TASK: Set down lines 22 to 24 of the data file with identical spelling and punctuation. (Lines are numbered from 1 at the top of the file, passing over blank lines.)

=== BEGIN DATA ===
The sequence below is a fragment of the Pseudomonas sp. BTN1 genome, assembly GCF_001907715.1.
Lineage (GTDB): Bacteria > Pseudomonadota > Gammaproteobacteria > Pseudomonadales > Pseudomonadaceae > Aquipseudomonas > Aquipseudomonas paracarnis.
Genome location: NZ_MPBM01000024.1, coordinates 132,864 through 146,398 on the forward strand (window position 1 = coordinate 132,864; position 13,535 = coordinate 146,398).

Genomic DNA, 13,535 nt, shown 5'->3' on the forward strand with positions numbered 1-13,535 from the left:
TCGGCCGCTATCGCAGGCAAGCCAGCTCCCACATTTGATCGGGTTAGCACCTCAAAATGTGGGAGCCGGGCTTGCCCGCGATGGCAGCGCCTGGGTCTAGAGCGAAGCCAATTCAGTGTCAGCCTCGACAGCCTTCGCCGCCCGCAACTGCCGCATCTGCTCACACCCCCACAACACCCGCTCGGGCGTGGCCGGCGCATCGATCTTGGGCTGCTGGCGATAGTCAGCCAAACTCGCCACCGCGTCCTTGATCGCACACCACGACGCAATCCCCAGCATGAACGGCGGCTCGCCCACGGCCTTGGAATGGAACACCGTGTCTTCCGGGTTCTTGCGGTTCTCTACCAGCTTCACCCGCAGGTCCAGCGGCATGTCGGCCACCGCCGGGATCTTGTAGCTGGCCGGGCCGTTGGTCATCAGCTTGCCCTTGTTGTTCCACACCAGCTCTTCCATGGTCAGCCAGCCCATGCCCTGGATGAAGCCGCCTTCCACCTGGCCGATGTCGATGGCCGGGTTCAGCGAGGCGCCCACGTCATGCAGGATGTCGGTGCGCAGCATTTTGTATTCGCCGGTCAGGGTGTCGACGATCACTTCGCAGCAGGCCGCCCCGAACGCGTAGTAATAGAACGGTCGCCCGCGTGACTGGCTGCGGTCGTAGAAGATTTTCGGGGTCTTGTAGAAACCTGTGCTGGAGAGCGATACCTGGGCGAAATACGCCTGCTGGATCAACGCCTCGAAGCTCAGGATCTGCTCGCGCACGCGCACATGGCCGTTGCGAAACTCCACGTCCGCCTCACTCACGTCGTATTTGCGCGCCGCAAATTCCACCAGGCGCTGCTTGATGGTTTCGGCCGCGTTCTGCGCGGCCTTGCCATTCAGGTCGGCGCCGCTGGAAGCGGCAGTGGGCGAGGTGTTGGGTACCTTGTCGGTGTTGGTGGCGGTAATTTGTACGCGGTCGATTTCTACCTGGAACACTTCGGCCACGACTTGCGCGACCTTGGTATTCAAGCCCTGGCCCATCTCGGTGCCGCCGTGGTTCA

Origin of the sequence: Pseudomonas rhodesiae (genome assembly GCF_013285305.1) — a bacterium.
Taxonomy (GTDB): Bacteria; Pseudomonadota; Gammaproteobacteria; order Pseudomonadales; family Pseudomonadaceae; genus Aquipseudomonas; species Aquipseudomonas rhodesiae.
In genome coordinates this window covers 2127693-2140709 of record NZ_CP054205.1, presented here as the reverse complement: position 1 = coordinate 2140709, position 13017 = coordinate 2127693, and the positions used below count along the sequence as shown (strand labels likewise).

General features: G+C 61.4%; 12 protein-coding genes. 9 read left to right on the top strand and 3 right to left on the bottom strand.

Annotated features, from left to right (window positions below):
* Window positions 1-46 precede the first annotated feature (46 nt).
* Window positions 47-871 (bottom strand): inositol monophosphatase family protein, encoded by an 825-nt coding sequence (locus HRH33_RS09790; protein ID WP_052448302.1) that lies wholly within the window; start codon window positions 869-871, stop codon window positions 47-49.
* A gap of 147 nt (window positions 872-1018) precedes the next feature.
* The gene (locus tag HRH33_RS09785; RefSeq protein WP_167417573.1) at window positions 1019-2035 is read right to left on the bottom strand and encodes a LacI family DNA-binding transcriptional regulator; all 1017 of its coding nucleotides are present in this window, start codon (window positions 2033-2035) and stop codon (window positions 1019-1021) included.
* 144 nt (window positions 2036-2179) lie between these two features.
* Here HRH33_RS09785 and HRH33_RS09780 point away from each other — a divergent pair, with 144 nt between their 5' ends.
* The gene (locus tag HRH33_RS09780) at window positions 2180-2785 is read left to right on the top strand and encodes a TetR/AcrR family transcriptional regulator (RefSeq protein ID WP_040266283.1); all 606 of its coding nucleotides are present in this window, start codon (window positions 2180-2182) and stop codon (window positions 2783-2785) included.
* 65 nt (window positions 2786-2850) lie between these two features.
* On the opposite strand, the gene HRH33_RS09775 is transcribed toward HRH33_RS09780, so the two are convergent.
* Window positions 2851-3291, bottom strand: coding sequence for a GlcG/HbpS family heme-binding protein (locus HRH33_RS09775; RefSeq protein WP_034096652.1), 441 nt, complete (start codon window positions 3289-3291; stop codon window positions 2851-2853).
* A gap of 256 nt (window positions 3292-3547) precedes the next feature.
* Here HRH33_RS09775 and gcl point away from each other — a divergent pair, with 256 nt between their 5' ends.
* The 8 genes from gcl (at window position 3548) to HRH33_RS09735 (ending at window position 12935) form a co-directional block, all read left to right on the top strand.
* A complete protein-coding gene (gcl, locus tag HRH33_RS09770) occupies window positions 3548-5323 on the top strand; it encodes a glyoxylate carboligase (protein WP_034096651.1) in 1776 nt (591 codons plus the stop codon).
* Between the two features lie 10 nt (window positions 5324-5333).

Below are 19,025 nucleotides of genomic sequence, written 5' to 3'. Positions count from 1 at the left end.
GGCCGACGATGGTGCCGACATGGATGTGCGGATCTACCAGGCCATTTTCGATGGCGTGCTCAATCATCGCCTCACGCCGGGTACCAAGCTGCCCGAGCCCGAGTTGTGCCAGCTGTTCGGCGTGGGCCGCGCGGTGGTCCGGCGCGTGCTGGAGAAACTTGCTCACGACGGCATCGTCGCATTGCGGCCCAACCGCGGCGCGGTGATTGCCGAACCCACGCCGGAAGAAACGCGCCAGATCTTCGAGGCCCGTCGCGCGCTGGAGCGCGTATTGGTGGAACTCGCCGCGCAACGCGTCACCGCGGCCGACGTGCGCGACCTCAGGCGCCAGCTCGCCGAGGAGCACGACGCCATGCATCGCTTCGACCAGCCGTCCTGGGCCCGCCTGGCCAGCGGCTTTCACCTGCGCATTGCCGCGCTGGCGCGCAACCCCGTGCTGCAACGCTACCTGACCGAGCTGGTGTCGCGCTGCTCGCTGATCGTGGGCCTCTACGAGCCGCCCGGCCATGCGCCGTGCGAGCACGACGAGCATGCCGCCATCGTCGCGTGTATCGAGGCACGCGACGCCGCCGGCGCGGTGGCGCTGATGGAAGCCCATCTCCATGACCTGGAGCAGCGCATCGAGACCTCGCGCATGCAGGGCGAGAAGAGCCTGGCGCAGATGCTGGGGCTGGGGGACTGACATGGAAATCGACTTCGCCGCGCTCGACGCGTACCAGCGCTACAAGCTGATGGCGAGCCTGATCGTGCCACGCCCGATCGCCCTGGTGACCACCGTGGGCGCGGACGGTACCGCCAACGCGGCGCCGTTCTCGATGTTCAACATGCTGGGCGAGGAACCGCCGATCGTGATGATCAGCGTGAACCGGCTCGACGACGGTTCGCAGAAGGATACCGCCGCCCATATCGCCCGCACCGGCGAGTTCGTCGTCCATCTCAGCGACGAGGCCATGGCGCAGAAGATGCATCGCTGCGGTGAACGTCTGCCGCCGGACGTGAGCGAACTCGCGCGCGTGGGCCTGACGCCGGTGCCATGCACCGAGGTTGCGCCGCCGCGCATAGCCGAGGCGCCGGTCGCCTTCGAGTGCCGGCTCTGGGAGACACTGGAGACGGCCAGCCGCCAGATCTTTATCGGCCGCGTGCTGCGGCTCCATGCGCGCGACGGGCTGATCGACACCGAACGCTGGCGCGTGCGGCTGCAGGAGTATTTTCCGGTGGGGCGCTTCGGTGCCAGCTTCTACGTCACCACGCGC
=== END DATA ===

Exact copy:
* Here HRH33_RS09775 and gcl point away from each other — a divergent pair, with 256 nt between their 5' ends.
* The 8 genes from gcl (at window position 3548) to HRH33_RS09735 (ending at window position 12935) form a co-directional block, all read left to right on the top strand.
* A complete protein-coding gene (gcl, locus tag HRH33_RS09770) occupies window positions 3548-5323 on the top strand; it encodes a glyoxylate carboligase (protein WP_034096651.1) in 1776 nt (591 codons plus the stop codon).